Gray and Gills (2016) view South-south cooperation (SSC) as an organising concept and a set of practices in pursuit of historical changes through a vision of mutual benefit and solidarity among the disadvantaged of the world system. From this perspective, SSC has become increasingly important as a means for countries within the global south axis to share knowledge, experience, know-how and solutions. In forging these interactions between South-South countries, "horizontality" is pivotal for conveying ideas of trust, mutual benefit and equity among cooperating countries. There has been a longstanding relationship between Africa and the Caribbean, with the two regions historically collaborating in areas of mutual interest at the bilateral, regional and multilateral levels. This partnership has been renewed over time in keeping with changes in the global political economy. However, while these states continue to cooperate in multiple fora in relation to different issues, economic activity and trade between them remain negligible. This paper argues that there is potential to enhance integration between these two regions by mainstreaming trade relations through a deliberate effort by related governments via SSC.
The News and Events published every week include conferences, major developments in the field of International Economic Law in Africa at the national, sub-regional and regional levels as well as relevant case law.
The African Sovereign Debt Justice Network brings to you an update of African sovereign debt news and updates on events and happenings on and about Africa that reveal how sovereign debt issues are engaged by the various stakeholders.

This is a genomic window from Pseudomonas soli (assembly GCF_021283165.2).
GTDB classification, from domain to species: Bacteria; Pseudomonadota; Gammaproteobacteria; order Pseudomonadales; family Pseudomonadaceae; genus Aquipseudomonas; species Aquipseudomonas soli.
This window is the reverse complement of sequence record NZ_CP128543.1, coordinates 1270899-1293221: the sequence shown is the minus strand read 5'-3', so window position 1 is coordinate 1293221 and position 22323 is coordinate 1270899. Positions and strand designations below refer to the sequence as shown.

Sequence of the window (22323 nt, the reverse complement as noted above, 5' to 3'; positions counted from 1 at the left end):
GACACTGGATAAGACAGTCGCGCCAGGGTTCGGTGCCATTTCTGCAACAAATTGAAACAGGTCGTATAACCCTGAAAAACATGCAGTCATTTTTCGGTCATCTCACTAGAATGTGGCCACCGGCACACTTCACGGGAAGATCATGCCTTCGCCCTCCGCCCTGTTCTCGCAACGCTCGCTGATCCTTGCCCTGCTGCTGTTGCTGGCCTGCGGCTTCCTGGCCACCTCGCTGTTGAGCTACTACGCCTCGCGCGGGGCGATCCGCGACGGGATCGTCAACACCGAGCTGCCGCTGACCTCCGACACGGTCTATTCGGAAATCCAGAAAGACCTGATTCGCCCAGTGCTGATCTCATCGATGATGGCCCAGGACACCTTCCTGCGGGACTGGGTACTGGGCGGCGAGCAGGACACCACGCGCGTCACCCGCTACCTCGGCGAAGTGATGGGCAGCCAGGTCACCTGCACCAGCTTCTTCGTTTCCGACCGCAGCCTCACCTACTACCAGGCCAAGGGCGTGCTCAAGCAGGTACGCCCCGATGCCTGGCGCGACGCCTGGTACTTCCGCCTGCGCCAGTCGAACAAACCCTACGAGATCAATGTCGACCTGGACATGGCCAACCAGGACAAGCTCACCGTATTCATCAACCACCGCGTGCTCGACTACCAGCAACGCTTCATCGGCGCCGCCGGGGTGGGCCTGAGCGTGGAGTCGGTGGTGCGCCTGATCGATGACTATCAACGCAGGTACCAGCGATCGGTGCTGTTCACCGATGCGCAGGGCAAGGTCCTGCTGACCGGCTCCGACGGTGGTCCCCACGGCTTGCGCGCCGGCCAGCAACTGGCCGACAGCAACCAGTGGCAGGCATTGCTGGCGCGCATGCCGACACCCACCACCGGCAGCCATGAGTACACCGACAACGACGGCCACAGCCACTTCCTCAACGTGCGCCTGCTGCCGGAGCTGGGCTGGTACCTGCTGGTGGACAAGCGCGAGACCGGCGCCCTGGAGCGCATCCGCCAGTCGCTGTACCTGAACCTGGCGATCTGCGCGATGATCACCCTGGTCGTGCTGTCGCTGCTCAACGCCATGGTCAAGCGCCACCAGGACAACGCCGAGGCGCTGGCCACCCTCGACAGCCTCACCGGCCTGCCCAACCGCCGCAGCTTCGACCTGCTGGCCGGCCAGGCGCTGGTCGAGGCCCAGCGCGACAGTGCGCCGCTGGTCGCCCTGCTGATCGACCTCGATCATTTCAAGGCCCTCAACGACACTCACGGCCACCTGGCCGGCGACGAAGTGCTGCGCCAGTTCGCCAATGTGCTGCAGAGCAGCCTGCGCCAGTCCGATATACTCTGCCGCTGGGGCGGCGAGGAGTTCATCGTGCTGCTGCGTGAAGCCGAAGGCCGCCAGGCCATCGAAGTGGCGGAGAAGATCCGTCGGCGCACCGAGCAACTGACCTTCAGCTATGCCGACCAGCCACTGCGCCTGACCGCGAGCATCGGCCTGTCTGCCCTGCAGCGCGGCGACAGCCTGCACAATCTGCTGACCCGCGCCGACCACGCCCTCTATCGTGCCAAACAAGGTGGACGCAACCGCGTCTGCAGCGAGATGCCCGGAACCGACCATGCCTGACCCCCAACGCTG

An African-Caribbean Economic Engagement Network is a grand vision of bold design and will not be easy to achieve; however, the fact that it is possible should be cause for optimism.
September 6, 2021
CALL FOR CONTRIBUTIONS: Vol. 30 Issue 1
A gender-responsive recovery: Ensuring Women’s Decent Work and Transforming Care Provision
The article proceeds as follows. First, it combines a sketch of older Caribbean-African relations with more recent cooperation-related undertakings, framing mooted CARICOM-AU summitry and its precursor diplomatic milieu by analytically situating both regions in international affairs-related high politics. I show that some recent foreign policy stances of a handful of CARICOM Member States provided early, if incomplete, signals as regards the regional push for a deepening of CARICOM-AU relations. Second, this article delves into the fundamental issue of how to cast Caribbean-African relations while also taking a closer look at summit diplomacy and the main drivers behind African and Caribbean countries' foreign policies. Third, and from a CARICOM vantage point, it pinpoints the role of geopolitical and geo-economic dynamics in the making of summitry with the AU. In the case of the geopolitical dimension, the article highlights recent systemic shifts in relations between the Organisation of African, Caribbean and Pacific States (OACPS) and the European Union (EU). The article also examines geo-economic shifts germane to the Africa axis of CARICOM Member States’ foreign policies, underlining the associated value that CARICOM attaches to the summitry enterprise. The article concludes with a look back at core lines of argumentation, along with a look ahead at the practical implications of the COVID-19 crisis and other conditions vis-à-vis the prospects for deepened CARICOM-AU relations.